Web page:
Our standing posture gives us many advantages in the animal world. Our ability to run is perhaps the most outstanding of these advantages. The extension of the human body against gravity in standing is very quickly adapted to movement. A slight release of the head’s weight in the intended direction to movement allows us to use our entire system of extensor musculature in a manner that leads to efficient movement.

Let’s analyze our verticality. As stated above, the weight of the head is poised atop the spine, prevented from falling forward by muscles at the rear of the neck. The pull of gravity on the toppling weight of the head stimulates a stretch response in neck and back muscles, giving them the tone they use to extend the spine against gravity, and to maintain the spine in conditions propitious for supporting the ribcage and the internal organs against the pull of gravity.

The head’s condition is constantly altered in response to sensory input. The inner ear canals send information to the brain about linear and angular acceleration. The brain takes these signals, along with input from the eyes about our relative position in the seen world, and input from sensors on the skin — cutaneous sensors, in the muscles and joints (muscle spindles and golgi receptors) — and uses them to make constant adjustments to muscle tone to balance us and to prepare conditions for possible movement. For any possible movement, we can first map a change in the poise of the head, which prepares the spinal musculature to support the movement of a limb to move a finger. This pathway of movement, through the hierarchy of postural reflexes beginning with how the head is poised atop the spine, recapitulates the path of fetal development of movement. There is an organizing of the whole system off of which specific muscular action is constructed. This is posture – the conditions of the whole being are used to prepare for actions in relation to the perceived world, and the whole being adapts in action to changes in the planned course of action based on constant input during action.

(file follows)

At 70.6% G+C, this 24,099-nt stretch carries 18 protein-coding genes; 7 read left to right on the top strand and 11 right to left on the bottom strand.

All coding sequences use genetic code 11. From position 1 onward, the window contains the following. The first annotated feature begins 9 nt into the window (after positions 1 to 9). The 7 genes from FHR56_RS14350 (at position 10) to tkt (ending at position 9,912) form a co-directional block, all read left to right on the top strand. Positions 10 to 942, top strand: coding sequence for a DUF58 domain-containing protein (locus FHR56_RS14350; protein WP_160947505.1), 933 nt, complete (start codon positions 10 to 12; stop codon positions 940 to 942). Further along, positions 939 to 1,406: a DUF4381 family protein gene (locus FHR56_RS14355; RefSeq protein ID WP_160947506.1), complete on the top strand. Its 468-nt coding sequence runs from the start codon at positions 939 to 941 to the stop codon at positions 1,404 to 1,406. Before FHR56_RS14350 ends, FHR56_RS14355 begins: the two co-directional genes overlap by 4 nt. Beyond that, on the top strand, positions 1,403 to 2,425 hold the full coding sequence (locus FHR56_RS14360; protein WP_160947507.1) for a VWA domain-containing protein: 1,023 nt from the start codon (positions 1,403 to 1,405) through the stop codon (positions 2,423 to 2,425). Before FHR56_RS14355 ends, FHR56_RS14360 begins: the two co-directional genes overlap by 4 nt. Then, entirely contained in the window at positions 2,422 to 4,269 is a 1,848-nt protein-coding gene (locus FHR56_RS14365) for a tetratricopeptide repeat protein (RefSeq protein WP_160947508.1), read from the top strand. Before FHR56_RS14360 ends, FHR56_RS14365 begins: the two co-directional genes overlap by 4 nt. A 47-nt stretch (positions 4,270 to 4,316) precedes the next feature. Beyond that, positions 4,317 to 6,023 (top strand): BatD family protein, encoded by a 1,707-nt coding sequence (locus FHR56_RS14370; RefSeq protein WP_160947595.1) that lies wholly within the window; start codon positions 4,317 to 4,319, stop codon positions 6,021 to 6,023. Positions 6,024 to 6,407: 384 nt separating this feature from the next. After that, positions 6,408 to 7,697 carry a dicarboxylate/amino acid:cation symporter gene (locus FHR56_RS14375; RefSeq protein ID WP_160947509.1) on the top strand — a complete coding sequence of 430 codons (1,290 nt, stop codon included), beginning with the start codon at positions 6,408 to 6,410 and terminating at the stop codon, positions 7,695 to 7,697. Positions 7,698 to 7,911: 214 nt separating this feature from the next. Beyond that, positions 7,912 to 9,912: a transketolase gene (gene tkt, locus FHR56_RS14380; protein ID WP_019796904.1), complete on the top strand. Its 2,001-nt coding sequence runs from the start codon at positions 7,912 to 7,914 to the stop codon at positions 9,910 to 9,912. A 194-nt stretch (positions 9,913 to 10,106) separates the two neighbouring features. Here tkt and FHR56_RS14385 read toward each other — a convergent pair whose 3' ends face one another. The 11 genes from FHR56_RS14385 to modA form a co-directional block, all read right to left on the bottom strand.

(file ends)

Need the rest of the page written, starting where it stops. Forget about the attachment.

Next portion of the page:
Montreal Center for the Alexander Technique